Make Sense
The Tree House, Elephant Park

a person painting into a gyotaku print

As part of the newly renovated Elephant Park, Arts for Dementia commissioned us to deliver five print-making workshops, with an opportunity to display the work as part of the Urban Elephant Festival on the 15/16th September.

A woman monoprinting
Wendy creating a monoprint

With most of our workshops operating in Camden, Hackney and Tower Hamlets, this was an exciting opportunity for us to work participants from south of the river, in Lambeth and Southwark. Elephant and Castle has recently experienced a lot of contentious development, so utilising the Tree House for community engagement was a valuable chance to also improve social cohesion. The five print-making workshops we delivered were: nature printing, cyanotype printing, screen printing, foam printing and gyotaku (the Japanese method of fish printing).

Prints being hung on the wall by two men
Nature prints on display in The Tree House

The workshops engaged 6–7 people living with dementia as well as another 6–7 who were either carers or volunteers. It was great having a park right next to the workshop space, as this meant processes like nature printing and cyanotype printing could leverage materials from the outside to use as part of our prints. The nature prints were particularly successful and contributed to a stunning reflection of the Elephant and Castle area during the Urban Festival at the end of the programme.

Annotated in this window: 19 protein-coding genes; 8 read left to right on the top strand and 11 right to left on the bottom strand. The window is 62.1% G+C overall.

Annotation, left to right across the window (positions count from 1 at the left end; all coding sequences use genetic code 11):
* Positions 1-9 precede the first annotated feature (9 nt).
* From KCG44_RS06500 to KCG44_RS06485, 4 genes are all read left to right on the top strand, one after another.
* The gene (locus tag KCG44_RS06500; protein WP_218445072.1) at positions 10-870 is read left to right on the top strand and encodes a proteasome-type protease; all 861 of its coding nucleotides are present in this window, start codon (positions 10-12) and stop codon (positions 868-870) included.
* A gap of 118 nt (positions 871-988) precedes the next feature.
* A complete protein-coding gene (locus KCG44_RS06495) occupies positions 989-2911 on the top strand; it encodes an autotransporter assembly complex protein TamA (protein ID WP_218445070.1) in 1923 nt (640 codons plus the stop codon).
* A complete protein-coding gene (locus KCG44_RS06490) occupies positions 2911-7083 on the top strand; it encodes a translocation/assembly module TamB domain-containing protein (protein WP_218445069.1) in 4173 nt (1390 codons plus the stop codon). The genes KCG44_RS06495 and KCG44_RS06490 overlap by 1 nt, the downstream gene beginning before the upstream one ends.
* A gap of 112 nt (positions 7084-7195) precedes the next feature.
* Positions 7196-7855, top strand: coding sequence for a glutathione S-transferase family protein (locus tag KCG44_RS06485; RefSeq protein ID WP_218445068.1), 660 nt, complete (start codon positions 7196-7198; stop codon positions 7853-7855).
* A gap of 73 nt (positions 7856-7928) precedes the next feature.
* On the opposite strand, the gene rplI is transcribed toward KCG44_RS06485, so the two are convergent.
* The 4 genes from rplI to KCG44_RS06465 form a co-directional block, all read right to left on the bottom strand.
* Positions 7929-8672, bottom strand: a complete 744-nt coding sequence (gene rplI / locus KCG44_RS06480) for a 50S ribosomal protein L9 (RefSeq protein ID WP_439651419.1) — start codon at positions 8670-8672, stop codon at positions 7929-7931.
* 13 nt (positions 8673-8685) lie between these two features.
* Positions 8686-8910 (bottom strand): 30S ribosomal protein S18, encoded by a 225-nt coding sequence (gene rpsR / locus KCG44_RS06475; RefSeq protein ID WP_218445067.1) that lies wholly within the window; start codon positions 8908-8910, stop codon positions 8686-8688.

Blue print of a clocktower
Ronald and Emily in the process of nature printing
people cyanotyping
Participants in the Elephant Park preparing their cyanotypes

The Urban Festival included a huge array of music from different nationalities including Peruvian dance, traditional Somalian music, folk songs from Columbia. This was an exciting environment to display our artworks, while also fitting, as our foam prints were made in response to sound, and certainly displayed a visual dynamic that was an nice accompaniment to the live music on the day.

an exhibit of foam prints
Foam prints on display in The Tree House

During the festival we had a really positive response to the prints created by the participants using the gyotaku method, with many attendees asking if they could purchase them. Gyotaku is a hugely sensory process where you print with real fish, as this was a way of Japanese fishing people being able to document the type and size of their catch. The success of these prints has given us the encouragement to explore how we can help artists on our future workshops profit from their works if they wish.

a person painting into a gyotaku print